The Sirens of Titan
I love just about everything Vonnegut writes, and this was no exception. It’s a hilarious ride through space and time. And all the while Vonnegut makes you think about morality while asking what the meaning of life is. And then he goes and answers that question. You can get it here.
Wolf In White Van
This book made me feel weird. Which I think may have been the point. It’s dark, strange, but beautifully written. I still don’t know what I really thought about it, but I do know that I didn’t hate it. I just felt… weird. You can read it here.
The Slow Regard Of Silent Things
A deeper dive into the life of one of the characters in The Kingkiller Chronicles, Auri. It’s nowhere near as long as the other books, but it’s just as beautifully written. I’ll read anything and everything Rothfuss writes. You can read it here.
Why We Make Mistakes
I didn’t love this, but probably because it’s an older pop-psychology book, which means that most of the topics it addresses are things I’d already read plenty about. However, for someone who is interested in human behavior that hasn’t really read much on the topic, it’s a great entry point. You can read it here.
You Shall Know Our Velocity!
I think this was the only Dave Eggers book I haven’t read up to this point, and it turned out to be one of my favorites by him. A rambling trip around the world with two best friends on a mission to spend $32,000 by giving the money away to random strangers they felt “deserved” the money. If you like Eggers, it’s a good read. If you haven’t read Eggers, it might be one of the better places to start when reading him. You can get it here.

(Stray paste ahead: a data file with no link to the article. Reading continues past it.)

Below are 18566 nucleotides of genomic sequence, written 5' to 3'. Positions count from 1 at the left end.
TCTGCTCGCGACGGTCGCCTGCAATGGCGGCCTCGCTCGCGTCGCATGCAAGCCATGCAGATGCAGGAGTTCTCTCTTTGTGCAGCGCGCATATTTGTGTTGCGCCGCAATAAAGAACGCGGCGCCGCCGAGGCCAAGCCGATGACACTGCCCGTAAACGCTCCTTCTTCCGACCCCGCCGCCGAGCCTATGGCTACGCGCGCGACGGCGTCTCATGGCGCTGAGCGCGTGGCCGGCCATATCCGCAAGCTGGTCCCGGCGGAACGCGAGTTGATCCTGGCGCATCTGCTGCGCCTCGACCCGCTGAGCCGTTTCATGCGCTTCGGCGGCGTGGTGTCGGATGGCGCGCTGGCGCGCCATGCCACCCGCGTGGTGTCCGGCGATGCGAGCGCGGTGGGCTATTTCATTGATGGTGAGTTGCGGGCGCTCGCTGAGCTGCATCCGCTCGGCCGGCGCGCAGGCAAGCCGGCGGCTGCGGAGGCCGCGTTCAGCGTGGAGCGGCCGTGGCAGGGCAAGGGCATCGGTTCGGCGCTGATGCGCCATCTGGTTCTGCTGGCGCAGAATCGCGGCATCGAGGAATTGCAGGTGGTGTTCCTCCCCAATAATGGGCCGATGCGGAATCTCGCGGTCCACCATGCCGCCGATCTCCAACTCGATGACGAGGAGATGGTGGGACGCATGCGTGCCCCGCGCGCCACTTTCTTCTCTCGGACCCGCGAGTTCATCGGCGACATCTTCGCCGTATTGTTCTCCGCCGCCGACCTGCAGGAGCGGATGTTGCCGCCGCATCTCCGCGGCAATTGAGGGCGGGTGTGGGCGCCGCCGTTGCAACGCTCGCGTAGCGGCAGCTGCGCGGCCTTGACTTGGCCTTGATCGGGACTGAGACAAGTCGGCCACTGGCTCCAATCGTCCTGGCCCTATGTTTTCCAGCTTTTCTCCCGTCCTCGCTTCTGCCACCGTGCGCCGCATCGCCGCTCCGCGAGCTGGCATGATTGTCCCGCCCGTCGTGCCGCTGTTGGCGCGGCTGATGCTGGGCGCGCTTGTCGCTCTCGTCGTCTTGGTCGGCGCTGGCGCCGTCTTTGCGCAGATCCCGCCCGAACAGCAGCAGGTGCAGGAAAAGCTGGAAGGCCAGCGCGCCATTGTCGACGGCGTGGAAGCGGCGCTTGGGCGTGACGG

By far and away one of my favorite reads of the year. Which jives with just about what everyone else that has read this book has to say about it. Harari touches on everything from agriculture to religion to economics, explaining the advancement of humanity in a simple and easy to understand way that leaves you feeling like you’re at least 10x smarter than you were before you read it. You should get it here.
Chasing The Scream
This book confirmed a lot of thoughts I’d started to develop, only coming at it from people filling their needs with drugs and not food. It’ll change your views on addiction, especially if you think addiction solely stems from chemical dependency above all else. In fact, this book attempts to show that chemical dependency is the smallest factor when it comes to addiction. By far and away one of the best and most challenging books I read all year long. You should read it here.